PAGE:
Bizarre planets made of a wide array of minerals could potentially be inhabitable, according to a new study conducted for the American Astronomical Society.
Astronomers found that the suitability of planets to develop life is closely related to the chemical composition of their stars by surveying 90 other solar systems with the Sloan Digital Sky Survey (SDSS) Telescope in New Mexico. They found that small differences in chemistry could have important consequences for planets found orbiting stars with chemical compositions quite different from our Sun.
“[O]ur study combines new observations of stars with new models of planetary interiors,” Dr. Johanna Teske, an astronomer from the Carnegie Institute of Science, told Universe Today. “We want to better understand the diversity of small, rocky exoplanet composition and structure — how likely are they to have plate tectonics or magnetic fields?”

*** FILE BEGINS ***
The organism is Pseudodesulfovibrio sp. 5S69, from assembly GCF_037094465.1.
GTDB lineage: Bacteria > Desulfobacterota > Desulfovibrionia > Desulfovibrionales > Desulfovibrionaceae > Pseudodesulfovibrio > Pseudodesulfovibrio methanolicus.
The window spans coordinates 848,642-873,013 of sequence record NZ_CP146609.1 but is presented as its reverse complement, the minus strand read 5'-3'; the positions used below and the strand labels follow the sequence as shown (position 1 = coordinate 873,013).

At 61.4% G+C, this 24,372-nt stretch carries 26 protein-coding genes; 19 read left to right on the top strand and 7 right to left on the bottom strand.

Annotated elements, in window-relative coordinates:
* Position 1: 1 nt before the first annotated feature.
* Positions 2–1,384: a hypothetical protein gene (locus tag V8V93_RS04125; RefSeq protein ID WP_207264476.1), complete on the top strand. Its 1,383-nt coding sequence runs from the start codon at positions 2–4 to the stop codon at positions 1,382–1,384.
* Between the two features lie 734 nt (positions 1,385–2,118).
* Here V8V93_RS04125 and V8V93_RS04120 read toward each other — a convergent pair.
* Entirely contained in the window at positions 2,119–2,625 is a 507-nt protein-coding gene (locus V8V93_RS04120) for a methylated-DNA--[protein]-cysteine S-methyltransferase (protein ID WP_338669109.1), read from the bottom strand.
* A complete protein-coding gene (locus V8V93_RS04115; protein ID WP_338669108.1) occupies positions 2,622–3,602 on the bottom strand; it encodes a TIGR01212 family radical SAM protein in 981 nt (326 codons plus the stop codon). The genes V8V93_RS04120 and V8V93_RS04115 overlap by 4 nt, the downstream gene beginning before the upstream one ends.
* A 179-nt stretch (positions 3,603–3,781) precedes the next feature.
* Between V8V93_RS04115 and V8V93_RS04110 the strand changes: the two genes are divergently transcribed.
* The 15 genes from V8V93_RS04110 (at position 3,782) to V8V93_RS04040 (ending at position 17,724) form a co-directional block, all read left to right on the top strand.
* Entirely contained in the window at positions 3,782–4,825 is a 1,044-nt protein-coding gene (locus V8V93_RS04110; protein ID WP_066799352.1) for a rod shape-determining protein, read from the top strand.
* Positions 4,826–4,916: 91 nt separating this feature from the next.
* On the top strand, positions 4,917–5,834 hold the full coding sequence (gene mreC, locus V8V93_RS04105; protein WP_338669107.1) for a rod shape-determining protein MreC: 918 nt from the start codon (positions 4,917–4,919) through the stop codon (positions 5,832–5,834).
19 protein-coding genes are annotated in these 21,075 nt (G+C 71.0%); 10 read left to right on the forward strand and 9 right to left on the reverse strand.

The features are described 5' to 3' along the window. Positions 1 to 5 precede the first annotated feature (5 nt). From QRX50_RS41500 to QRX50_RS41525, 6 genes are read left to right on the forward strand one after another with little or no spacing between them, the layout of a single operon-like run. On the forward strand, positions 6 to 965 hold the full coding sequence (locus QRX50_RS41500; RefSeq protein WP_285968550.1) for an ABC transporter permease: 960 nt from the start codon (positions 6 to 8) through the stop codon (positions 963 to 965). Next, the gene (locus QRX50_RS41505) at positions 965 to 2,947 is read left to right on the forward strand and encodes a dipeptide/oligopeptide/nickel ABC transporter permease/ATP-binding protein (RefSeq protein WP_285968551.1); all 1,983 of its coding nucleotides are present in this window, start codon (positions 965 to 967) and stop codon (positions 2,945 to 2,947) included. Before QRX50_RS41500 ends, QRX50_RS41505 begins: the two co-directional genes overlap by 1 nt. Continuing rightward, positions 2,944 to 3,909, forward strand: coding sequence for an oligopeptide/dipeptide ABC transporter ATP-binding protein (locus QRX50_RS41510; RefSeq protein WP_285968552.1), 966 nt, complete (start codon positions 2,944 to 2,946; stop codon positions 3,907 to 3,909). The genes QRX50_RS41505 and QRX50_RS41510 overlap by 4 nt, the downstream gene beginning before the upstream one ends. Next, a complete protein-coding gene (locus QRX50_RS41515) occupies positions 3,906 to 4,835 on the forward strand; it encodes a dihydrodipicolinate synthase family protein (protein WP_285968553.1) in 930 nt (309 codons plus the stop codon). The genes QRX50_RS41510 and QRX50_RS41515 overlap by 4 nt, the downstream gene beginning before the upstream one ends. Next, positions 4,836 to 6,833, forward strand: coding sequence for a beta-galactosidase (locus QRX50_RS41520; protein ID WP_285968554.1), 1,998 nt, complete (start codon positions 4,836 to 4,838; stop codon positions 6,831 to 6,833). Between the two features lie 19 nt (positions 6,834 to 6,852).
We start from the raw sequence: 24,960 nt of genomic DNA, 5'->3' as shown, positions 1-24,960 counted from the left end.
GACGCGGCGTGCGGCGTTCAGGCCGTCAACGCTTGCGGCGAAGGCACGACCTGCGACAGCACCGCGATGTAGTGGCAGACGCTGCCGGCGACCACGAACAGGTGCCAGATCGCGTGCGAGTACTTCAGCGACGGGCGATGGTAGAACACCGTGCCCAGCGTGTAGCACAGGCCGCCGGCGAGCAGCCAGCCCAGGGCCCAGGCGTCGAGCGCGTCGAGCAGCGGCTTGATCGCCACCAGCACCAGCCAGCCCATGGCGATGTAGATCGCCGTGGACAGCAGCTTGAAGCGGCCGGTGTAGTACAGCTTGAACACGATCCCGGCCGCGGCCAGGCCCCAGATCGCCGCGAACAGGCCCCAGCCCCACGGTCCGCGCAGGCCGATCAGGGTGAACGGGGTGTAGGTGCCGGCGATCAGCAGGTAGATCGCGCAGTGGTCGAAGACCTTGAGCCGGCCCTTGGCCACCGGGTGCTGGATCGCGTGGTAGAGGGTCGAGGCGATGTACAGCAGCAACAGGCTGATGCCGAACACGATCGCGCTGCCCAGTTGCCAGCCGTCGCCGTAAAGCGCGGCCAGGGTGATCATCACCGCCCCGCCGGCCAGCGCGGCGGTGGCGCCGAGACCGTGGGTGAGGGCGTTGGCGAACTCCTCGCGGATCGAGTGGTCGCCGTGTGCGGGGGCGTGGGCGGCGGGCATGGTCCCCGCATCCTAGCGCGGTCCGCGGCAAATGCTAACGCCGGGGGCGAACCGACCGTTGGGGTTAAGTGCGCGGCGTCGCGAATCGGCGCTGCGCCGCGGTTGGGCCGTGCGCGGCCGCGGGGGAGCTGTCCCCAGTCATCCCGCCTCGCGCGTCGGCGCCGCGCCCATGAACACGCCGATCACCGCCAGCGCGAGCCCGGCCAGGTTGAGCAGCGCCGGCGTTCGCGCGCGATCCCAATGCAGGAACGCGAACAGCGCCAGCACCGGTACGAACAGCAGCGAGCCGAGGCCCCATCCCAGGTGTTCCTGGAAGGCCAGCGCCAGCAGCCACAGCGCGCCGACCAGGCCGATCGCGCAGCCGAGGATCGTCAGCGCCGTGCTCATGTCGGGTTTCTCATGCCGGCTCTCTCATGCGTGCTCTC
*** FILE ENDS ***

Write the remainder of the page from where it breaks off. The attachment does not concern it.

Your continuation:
Researchers focused on the two stars, Kepler 102 and Kepler 407, which have five and two planets orbiting them respectively. They then ran computer models to determine what kind of minerals these planets likely consist of. The most habitable planet around Kepler 102 is probably rich in the mineral olivine, much like Earth, so scientists dubbed it “Olive.” The most habitable planet around Kepler 407 was rich in the mineral garnet, so scientists dubbed it “Janet.”
Since garnet is much more rigid than olivine, Janet would have less developed plate tectonics than Olive, meaning that processes like volcanic activity, atmospheric recycling, and mineral exchanges between the crust and mantle would be less common on Janet. All of these processes are believed to be essential to the development of life.
The study indicates that in addition to being rocky and having strong magnetic fields and viable atmospheres, planets around other stars also need the right mix of minerals in order to support Earth-like life.
If life did naturally develop on these planets, it would likely remain relatively primitive for quite some time.
The earliest potential evidence of life on Earth is 3.5 billion years old, but the first multi-cellular animals did not appear until about 600 million years ago and were not diversified until roughly 542 million years ago in the Cambrian “explosion.”
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